I first “met” Sundiata Acoli over 25 years ago after sending him a letter to where he was imprisoned in a maximum security prison in Leavenworth, Kan. Sundiata Acoli is a graduate of Prairie View University in Texas and was a mathematician and computer analyst who worked for NASA prior to committing his life full time to the civil rights movement and as a leader in the Black Panther Party. When I learned about Sundiata, I was a recent college dropout turned full time activist working as a Human Rights Fellow for Amnesty International-USA. I was intrigued by his story and I wanted to learn more. I was assigned the responsibility of working on a wide range of domestic human rights projects including the abolition of the death penalty and advocacy on behalf of those identified as “political prisoners” in the United States. I came to learn that Sundiata Acoli was so much more than his political history or an iconic symbol drawing passionate responses from both supporters and opponents.
As an octogenarian COVID-19 survivor in the early stages of dementia, currently suffering from heart disease and emphysema, Sundiata does not represent a safety threat to anyone, anywhere. As recently as May 2021, the N.J. Board of Parole seemingly ignored the fact that Sundiata has had a perfect disciplinary record for almost 30 years and teaches a class in federal prison for young prisoners preparing for re-entry into communities on parole.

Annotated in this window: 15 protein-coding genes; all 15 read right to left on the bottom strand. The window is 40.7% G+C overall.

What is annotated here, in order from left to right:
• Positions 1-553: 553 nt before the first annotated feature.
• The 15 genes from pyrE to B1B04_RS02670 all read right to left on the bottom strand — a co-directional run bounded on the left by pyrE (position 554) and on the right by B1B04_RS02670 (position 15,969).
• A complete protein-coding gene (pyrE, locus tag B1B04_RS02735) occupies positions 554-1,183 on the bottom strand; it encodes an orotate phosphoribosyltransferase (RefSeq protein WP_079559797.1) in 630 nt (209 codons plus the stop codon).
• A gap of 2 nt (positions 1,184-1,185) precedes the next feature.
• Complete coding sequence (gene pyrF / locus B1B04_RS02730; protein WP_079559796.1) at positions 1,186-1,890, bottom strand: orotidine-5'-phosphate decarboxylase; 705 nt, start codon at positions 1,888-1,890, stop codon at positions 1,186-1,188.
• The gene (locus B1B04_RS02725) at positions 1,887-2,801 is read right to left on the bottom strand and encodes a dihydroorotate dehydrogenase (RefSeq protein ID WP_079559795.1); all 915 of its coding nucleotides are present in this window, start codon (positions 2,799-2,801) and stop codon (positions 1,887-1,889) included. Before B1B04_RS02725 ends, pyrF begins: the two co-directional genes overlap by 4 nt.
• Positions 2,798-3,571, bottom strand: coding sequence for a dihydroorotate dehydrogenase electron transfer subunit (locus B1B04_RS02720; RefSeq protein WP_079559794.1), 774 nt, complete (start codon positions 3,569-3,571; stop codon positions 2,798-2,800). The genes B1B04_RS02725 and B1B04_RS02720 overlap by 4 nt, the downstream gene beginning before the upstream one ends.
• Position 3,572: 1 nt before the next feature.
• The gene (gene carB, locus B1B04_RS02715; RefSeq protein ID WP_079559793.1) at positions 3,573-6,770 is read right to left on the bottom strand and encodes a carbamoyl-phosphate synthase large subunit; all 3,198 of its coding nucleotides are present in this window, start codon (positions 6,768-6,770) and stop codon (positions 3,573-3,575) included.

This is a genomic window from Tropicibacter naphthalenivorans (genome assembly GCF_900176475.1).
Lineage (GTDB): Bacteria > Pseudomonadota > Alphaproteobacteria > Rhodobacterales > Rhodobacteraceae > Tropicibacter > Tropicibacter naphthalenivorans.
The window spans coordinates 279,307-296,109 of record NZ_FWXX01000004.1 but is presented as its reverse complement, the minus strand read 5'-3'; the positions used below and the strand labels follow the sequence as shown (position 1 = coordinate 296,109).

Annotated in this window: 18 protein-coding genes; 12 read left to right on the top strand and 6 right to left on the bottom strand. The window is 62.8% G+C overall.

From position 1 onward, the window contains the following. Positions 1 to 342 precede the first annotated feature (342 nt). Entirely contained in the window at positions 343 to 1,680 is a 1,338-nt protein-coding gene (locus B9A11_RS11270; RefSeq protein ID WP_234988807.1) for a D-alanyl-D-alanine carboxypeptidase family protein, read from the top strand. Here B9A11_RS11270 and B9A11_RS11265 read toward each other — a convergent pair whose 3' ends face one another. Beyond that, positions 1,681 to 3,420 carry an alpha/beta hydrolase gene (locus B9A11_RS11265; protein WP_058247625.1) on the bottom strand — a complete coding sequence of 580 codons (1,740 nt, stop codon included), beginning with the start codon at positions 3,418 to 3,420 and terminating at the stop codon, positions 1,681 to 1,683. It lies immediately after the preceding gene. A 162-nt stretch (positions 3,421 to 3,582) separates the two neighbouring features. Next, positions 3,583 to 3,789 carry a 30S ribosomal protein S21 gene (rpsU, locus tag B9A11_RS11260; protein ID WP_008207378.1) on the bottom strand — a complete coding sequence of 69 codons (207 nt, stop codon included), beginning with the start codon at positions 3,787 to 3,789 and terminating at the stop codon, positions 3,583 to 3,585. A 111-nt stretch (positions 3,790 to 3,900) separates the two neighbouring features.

Currently, Sundiata sits in a federal prison cell on the verge of what many of his supporters see as a politically motivated death sentence. At last count, close to 10,000 women and men have signed an online petition calling upon New Jersey Gov. Phil Murphy to grant compassionate release and allow Sundiata to go home to his family. I pray every day that those in power will submit to the call of a higher power which calls humanity for forgiveness, mercy and grace.